'The terms of this Release and Waiver as well as the orthodontic treatment of my child
xxxxx are to be kept confidential by me, and will not be disclosed to anyone without the
written authorization of said Doctor or an order from a court of competent
It's a really personal question and decision regarding the confidentiality aspect. A settlement surely saves the time and aggrevation of litigation. The really prudent think would be to consult with an attorney who does dental malpractice work so see if financially it makes sense. Consulting two attorneys would make sure that one attorney is not giving you an answer based on his own self-interest instead of yours.
The above is general legal and business analysis. It is not "legal advise" but analysis, and different lawyers may analyse this matter differently, especially if there are additional facts not reflected in the question. I am not your attorney until retained by a written retainer agreement signed by both of us. I am only licensed in California. See also avvo.com terms and conditions item 9, incorporated as if it was reprinted here.
In my experiences the dental community has been notoriously tight in regard to finances. If you do not have legal counsel involved and the orthodontist offered $5000 hush money I would have strong suspicions the true value of the case could exceed this offer.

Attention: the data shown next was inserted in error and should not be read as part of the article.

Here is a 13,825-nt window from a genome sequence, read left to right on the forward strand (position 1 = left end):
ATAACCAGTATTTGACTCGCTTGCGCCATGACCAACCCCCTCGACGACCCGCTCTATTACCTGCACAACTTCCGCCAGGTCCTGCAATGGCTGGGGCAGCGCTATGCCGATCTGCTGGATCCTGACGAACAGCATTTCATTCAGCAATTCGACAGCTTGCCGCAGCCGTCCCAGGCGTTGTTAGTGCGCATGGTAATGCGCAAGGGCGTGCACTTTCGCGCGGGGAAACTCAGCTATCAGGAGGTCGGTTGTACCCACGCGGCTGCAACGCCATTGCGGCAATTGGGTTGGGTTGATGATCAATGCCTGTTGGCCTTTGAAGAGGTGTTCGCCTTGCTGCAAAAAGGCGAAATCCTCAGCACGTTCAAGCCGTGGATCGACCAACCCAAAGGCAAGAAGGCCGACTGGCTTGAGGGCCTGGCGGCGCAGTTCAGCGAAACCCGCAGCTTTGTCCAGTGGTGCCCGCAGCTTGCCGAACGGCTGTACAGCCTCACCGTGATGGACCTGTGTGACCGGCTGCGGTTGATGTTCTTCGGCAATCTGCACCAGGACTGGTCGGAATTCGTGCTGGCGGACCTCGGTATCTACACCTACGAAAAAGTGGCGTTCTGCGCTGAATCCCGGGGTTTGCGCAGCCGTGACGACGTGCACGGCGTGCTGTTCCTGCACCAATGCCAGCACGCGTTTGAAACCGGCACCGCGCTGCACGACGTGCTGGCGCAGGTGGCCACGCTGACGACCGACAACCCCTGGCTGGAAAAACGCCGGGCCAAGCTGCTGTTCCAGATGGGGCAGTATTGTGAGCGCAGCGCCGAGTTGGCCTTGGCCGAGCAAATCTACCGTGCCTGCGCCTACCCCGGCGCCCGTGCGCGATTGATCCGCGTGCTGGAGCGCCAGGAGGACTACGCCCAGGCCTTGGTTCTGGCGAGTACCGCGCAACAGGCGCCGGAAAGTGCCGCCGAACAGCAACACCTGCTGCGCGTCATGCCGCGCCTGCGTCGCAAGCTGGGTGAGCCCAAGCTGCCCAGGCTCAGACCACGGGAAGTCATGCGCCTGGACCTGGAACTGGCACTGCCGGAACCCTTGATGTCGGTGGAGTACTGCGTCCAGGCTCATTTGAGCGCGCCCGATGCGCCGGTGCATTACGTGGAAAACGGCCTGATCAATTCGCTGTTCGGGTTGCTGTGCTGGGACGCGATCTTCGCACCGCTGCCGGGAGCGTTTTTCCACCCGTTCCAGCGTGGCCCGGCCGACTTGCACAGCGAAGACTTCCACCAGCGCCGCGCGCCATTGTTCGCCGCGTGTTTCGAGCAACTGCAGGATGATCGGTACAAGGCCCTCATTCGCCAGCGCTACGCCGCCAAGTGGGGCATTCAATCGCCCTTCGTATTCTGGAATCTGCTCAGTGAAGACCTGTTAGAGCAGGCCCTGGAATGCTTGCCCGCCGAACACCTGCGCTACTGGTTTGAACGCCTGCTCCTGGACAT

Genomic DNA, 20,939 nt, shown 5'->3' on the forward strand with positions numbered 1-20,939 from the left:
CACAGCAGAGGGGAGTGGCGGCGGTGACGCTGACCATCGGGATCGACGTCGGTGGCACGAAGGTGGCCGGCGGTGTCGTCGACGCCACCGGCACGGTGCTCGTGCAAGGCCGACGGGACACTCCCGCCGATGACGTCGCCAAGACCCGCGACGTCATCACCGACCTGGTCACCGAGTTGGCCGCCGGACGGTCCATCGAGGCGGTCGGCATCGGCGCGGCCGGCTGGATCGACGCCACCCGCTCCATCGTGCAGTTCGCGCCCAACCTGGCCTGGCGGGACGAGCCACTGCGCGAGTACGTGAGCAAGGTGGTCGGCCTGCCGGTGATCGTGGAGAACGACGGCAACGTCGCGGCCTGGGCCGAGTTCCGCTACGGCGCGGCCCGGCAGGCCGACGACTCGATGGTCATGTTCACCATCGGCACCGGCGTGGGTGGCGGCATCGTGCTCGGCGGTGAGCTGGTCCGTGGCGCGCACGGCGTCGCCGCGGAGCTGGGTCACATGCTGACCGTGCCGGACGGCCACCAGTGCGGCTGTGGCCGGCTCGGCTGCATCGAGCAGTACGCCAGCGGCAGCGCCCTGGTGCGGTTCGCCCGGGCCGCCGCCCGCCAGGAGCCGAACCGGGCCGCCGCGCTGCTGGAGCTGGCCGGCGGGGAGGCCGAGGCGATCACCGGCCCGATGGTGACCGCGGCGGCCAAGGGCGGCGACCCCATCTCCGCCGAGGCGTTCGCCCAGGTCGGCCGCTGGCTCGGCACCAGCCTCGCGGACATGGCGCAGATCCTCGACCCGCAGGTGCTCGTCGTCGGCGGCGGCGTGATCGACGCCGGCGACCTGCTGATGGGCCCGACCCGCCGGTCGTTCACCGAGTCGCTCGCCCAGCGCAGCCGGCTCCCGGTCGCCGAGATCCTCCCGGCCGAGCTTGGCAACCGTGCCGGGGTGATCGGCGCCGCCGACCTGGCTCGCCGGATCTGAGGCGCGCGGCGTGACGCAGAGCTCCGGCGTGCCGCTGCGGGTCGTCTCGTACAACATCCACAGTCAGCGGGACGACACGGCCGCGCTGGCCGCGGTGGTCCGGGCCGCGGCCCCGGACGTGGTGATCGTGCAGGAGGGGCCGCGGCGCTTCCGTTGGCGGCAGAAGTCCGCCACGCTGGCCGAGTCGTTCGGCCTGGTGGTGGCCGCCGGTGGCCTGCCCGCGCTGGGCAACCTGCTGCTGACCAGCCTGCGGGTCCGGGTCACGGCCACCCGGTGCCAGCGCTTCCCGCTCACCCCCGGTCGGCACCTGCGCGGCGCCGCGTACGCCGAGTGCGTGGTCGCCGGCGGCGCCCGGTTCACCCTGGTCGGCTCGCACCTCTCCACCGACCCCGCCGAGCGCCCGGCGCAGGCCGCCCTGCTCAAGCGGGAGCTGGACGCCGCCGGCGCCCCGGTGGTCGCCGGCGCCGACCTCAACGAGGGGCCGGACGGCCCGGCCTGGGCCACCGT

There are research tools available to make a determination of what a fair market value is. The computer research could be accomplished and analyze the value juries have put on these cases in the past with similar facts involved with your son. If the case really looks promising then it would be worth it to spend the money to have an expert qualified orthodontist review all available information and make a determination whether he or she believes malpractice exists and just how strong your case is. We will also request to the expert doing this evaluation that he be available for a trial if necessary. A trial would be most unlikely, as professionals we must approach every case assuming it will go to trial so that we are thoroughly prepared to represent our client's best interests.
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In addition to the fine input given so far, please note that there may be tax issues related to a confidentiality agreement. Best to have independent counsel review this offer for you...
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